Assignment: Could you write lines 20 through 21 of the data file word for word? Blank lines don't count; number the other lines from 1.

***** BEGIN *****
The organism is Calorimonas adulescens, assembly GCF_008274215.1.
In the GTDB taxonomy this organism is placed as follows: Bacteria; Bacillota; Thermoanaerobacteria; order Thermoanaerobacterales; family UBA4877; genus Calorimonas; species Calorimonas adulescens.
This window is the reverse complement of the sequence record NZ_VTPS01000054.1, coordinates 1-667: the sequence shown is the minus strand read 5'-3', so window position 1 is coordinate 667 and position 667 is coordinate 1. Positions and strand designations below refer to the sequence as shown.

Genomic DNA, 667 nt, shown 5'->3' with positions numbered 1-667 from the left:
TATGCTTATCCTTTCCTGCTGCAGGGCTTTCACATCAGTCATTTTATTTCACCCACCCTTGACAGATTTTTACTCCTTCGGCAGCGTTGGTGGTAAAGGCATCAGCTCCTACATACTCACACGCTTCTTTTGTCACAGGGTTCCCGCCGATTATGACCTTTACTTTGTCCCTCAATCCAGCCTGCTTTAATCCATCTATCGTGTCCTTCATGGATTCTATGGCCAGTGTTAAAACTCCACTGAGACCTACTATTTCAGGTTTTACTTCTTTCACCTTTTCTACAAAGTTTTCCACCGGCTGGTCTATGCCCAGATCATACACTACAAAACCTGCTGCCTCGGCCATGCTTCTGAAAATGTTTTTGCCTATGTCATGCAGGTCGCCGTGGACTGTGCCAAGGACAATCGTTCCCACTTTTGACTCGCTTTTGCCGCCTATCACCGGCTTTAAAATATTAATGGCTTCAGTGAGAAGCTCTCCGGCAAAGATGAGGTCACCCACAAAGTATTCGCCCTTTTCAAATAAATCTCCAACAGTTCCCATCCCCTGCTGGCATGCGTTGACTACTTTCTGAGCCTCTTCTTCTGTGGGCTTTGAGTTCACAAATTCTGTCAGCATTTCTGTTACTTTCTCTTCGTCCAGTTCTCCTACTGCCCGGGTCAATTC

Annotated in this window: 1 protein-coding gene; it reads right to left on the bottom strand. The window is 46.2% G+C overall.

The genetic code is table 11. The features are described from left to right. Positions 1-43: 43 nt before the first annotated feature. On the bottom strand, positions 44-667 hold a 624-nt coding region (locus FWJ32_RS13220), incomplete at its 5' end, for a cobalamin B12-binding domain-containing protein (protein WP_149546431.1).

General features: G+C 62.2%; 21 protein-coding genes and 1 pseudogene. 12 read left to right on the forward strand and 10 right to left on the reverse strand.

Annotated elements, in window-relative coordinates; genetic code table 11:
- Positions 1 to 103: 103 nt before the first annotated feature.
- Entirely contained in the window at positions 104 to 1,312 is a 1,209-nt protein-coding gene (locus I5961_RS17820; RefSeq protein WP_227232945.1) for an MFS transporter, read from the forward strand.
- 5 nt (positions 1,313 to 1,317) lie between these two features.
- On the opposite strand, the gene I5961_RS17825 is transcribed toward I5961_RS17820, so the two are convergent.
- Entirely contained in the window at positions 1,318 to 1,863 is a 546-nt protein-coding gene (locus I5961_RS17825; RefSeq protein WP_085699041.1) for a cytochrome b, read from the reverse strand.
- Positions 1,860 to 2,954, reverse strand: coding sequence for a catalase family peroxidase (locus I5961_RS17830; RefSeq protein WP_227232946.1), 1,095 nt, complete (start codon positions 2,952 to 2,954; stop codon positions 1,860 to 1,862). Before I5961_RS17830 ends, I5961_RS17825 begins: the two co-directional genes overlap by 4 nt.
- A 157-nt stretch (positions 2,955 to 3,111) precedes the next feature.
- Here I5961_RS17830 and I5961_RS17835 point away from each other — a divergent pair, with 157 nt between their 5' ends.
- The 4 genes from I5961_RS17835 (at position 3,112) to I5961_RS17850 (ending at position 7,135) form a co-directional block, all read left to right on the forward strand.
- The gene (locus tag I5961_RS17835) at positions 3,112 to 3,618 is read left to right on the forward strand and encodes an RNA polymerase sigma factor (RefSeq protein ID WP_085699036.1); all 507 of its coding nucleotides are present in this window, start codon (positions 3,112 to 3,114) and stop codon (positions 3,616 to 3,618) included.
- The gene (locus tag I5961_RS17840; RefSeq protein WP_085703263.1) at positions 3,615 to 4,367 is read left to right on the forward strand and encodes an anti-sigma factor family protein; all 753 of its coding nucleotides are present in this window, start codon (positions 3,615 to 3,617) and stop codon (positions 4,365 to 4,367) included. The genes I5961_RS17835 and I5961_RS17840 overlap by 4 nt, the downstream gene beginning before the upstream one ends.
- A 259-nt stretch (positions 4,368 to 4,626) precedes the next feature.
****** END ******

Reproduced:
- The gene (locus tag I5961_RS17840; RefSeq protein WP_085703263.1) at positions 3,615 to 4,367 is read left to right on the forward strand and encodes an anti-sigma factor family protein; all 753 of its coding nucleotides are present in this window, start codon (positions 3,615 to 3,617) and stop codon (positions 4,365 to 4,367) included. The genes I5961_RS17835 and I5961_RS17840 overlap by 4 nt, the downstream gene beginning before the upstream one ends.
- A 259-nt stretch (positions 4,368 to 4,626) precedes the next feature.